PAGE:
The map, created in 1731 by Jersey-born artist Clemant Lempriere, features in the National Library of Scotland’s (NLS) map archive.
It depicts Scotland at a critical period in history, during the intervening years between the Jacobite rebellions of 1715 and 1745.
The Hanoverian government of Britain had to contend with a very real and hostile threat emanating from the Scottish Highlands and islands in the form of Jacobitism.
The Jacobites were the supporters of Catholic King James VII (of Scotland) and II (of England) and his heirs. They sought to restore the Stuart dynasty to the throne after it was replaced by the Protestant House of Hanover.
The illustration not only provides an informed insight into Scotland’s past, but paints an image of the country as riotous, dangerous and divided.
“By 1731, the threat and reality of a Jacobite rebellion in Scotland led to a significant militarisation of the country by government forces” said NLS map curator Chris Fleet.
“That said, Jacobite support extended right the way to Wales and South-West England.”
Some Highland chieftains viewed Jacobitism as a means of resisting hostile government intrusion into their territories.
As the only part of Britain which still maintained private armies, in the form of clan levies, the Highlands still posed a threat to the British establishment.
Fleet explains: “The Board of Orders, a department of the British government that maintained both civil and military wings, was therefore presented with an image of the highlands and lowlands pitted against each other.”
Each name which appears on the document refers to the main chief of a specific clan, whilst the figure below indicates the number of men in each clan.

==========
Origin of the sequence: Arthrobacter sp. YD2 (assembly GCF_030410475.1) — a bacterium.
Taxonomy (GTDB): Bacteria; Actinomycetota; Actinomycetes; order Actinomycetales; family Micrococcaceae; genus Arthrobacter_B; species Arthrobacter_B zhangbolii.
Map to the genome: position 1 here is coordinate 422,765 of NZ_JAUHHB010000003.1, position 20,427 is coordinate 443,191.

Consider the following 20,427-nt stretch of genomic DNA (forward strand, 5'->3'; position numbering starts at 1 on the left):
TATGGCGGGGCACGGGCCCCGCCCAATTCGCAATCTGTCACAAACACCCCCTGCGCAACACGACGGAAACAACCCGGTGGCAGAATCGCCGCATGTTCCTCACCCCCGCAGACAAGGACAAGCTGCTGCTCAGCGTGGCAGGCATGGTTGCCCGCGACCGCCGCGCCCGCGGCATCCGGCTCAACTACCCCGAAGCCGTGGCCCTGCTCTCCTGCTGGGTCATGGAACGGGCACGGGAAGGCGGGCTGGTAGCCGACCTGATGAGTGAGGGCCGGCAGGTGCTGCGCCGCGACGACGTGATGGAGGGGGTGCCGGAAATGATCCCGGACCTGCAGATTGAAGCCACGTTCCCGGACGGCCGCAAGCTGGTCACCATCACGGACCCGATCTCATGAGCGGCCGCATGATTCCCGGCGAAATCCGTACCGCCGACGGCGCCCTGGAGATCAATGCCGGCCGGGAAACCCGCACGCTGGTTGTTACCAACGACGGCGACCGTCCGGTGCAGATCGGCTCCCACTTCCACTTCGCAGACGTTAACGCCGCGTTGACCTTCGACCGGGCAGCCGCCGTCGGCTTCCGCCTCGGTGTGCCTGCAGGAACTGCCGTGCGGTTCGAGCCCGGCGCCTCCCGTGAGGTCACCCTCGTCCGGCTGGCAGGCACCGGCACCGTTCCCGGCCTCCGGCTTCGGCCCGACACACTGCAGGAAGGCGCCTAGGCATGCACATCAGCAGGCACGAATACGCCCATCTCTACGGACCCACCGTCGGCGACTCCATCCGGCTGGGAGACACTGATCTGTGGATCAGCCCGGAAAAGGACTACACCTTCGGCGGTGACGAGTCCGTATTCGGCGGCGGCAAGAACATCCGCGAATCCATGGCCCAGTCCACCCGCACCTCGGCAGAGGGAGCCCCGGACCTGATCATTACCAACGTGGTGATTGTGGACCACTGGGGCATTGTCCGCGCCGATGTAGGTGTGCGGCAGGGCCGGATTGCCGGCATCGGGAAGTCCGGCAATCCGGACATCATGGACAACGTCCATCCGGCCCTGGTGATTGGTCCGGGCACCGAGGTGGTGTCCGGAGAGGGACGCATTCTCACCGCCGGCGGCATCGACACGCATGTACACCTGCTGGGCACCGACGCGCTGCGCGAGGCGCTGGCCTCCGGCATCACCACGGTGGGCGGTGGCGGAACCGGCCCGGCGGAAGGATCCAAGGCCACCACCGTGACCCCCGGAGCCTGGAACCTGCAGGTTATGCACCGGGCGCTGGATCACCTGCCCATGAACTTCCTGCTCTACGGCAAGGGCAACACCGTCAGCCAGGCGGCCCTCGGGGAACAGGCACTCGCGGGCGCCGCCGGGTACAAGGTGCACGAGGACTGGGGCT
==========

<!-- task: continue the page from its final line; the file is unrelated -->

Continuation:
In top right hand corner of the document a tally of men can be seen, the clans who were believed to be loyal to the Jacobite cause are coloured red with their number totalling 13,310.
The manuscript also illustrates a number of the roads that were newly extended across the border.
General George Wade, who was commissioned by King George I to report on the growing threat of the Highland insurrection in 1724 was responsible for founding and constructing new infrastructure that features in the map.
These include two new forts, Fort George (Inverness) and Fort Augustus, as well as constructing 40 bridges and over 250 miles of roads between these forts particularly along the Great Glen and from Dunkeld and Crieff to Fort Augustus and Inverness.
A number of ‘Wade roads’ appear on the map, such as the road running from Perth to Inverness, which today is the A9.
Eventually the last Jacobite rebellion of 1745 was crushed following their devastating defeat at the Battle of Culloden in 1746.
The government then began to suppress the culture and traditions of the proud Highlanders by disarming their warriors and forbidding the wearing of kilts and tartan.